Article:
Monday, September 29, 2008

Thoughts From Messrs. Huxley and Faulkner

I was recently forwarded a pair of interviews published by The Paris Review. One with Aldous Huxley in 1960, and one with William Faulkner in 1956. They both are brilliant, and I feel compelled to share some choice quotations from each herein.
All of us failed to match our dream of perfection. So I rate us on the basis of our splendid failure to do the impossible. In my opinion, if I could write all my work again, I am convinced that I would do it better, which is the healthiest condition for an artist... Once he did it, once he matched the work to the image, the dream, nothing would remain but to cut his throat, jump off the other side of that pinnacle of perfection into suicide. -WF

There are lots of excellent storytellers who are simply storytellers, and I think it’s a wonderful gift, after all… When you can find storytelling which carries at the same time a kind of parable-like meaning (such as you get, say, in Dostoyevsky or in the best of Tolstoy), this is something extraordinary, I feel. -AH
The trouble with Freudian psychology is that it is based exclusively on a study of the sick. Freud never met a healthy human being-- only patients and other psychoanalysts. -AH

Everybody talked about Freud when I lived in New Orleans, but I have never read him. Neither did Shakespeare. I doubt if Melville did either, and I'm sure Moby Dick didn't. -WF

I never got very much out of Ulysses. I think it's an extraordinary book, but so much of it consists of rather lengthy demonstrations of how a novel ought not to be written, doesn't it? He shows nearly every conceivable way it should not be written, and then goes on to show how it might be written. -AH

You should approach Joyce's Ulysses as the illiterate Baptist preacher approaches the Old Testament: with faith. -WF

I have a great difficulty in inventing plots. Some people are born with an amazing gift for storytelling; it's a gift which I've never had at all. -AH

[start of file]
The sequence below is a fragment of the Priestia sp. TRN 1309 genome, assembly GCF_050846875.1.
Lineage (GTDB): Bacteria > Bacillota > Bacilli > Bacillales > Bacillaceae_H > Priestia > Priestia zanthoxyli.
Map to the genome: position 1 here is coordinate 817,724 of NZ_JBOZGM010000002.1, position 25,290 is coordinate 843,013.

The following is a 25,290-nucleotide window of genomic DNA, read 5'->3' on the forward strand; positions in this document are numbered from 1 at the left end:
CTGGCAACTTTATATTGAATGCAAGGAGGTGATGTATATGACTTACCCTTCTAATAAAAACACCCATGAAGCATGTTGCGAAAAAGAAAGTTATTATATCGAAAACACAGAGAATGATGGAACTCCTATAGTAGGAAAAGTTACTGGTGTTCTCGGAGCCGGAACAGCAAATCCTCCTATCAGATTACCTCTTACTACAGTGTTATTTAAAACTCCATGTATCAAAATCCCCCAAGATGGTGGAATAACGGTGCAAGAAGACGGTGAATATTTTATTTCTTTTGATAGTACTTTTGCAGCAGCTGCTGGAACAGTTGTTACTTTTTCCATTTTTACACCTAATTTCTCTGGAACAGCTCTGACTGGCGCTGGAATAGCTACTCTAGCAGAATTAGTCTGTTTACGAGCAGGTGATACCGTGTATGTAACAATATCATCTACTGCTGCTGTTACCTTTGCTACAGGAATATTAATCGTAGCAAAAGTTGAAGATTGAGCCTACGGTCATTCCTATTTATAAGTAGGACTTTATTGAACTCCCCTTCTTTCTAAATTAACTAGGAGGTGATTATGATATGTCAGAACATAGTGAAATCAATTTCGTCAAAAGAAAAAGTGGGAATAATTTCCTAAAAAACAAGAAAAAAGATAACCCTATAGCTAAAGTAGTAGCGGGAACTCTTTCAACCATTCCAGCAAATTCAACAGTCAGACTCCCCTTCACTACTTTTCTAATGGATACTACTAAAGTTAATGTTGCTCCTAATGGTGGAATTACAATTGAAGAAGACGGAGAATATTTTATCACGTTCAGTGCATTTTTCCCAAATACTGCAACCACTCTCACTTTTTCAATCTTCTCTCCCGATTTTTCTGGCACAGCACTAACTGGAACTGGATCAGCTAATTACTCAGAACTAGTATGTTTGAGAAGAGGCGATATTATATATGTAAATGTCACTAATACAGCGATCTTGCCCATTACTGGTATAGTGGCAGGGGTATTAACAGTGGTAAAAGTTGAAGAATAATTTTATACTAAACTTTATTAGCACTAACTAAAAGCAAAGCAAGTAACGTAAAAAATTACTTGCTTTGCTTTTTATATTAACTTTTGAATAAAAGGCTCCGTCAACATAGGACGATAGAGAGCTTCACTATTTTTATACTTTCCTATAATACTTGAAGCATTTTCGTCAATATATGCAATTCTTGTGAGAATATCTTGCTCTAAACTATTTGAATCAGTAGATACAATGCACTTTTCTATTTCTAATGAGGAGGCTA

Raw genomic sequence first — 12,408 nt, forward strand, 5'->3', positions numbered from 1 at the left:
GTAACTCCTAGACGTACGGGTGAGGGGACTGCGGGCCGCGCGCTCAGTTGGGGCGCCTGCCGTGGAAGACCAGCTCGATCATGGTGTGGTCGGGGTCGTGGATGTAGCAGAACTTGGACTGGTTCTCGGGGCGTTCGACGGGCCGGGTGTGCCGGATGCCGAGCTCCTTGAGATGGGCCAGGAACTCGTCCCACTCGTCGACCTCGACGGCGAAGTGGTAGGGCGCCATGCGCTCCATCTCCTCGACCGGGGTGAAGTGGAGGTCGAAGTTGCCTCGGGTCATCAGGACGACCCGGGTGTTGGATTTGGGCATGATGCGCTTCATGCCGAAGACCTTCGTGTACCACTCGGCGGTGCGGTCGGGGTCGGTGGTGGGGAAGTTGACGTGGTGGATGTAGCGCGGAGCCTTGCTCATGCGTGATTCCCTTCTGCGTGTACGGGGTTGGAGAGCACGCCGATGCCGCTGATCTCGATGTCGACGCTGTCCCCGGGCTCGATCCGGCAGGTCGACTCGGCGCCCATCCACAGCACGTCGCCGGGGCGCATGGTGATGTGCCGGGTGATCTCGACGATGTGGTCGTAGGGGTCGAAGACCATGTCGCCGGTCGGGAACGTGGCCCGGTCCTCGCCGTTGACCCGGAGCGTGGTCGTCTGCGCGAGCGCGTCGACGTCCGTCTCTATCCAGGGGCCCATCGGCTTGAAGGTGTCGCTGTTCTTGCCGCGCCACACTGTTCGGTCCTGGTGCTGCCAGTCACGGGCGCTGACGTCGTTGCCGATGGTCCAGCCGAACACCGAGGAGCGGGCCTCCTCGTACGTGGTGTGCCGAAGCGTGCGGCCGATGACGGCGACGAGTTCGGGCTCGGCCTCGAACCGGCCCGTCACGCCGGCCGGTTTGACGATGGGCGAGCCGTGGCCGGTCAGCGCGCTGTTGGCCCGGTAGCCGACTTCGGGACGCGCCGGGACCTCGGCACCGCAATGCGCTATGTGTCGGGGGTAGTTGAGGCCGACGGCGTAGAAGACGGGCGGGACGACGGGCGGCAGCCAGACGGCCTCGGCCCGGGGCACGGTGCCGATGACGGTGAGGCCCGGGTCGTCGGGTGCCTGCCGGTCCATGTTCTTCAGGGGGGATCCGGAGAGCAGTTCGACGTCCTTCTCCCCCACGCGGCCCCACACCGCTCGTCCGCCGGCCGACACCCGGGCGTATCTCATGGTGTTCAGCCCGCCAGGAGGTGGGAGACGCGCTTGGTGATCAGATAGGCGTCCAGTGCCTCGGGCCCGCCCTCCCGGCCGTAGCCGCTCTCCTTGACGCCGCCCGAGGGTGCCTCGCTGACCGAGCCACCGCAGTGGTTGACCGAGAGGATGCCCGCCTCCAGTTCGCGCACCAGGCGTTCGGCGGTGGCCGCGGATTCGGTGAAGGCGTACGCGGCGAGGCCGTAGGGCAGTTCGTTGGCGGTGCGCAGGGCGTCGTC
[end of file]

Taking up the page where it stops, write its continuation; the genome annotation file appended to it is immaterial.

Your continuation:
Interviewer: Some people say they can't understand your writing, even after they read it two or three times. What approach would you suggest for them?
Faulkner: Read it four times.

If I had not existed, someone else would have written me, Hemingway, Dostoyevsky, all of us... The artist is of no importance. Only what he creates is important, since there is nothing new to be said. Shakespeare, Balzac, Homer have all written about the same things, and if they had lived one thousand or two thousand years longer, the publishers wouldn't have needed anyone since. -WF

I'm all for satire. We need it. People everywhere take things much too seriously, I think... I'm all for sticking pins into Episcopal behinds, and that sort of thing. It seems to me a most salutary proceeding. -AH

The writer's only obligation is to his art. He will be completely ruthless if he is a good one... If a writer has to rob his mother, he will not hesitate; the "Ode on a Grecian Urn" is worth any number of old ladies. -WF

I think fiction, and biography and history, are the forms. I think one can say much more about general abstract ideas in terms of concrete characters and situations, whether fictional or real, than one can in abstract terms... My goodness, Dostoyevsky is six times as profound as Kierkegaard, because he writes fiction. -AH

The best job that was ever offered to me was to become a landlord in a brothel. In my opinion it's the perfect milieu for an artist to work in. It gives him perfect economic freedom; he's free of fear and hunger; he has a roof over his head and nothing whatever to do except a few simple accounts and to go once every month and pay off the local police. -WF

My own experience has been that the tools I need for my trade are paper, tobacco, food, and a little whiskey... Between Scotch and nothing, I'll take Scotch. -WF


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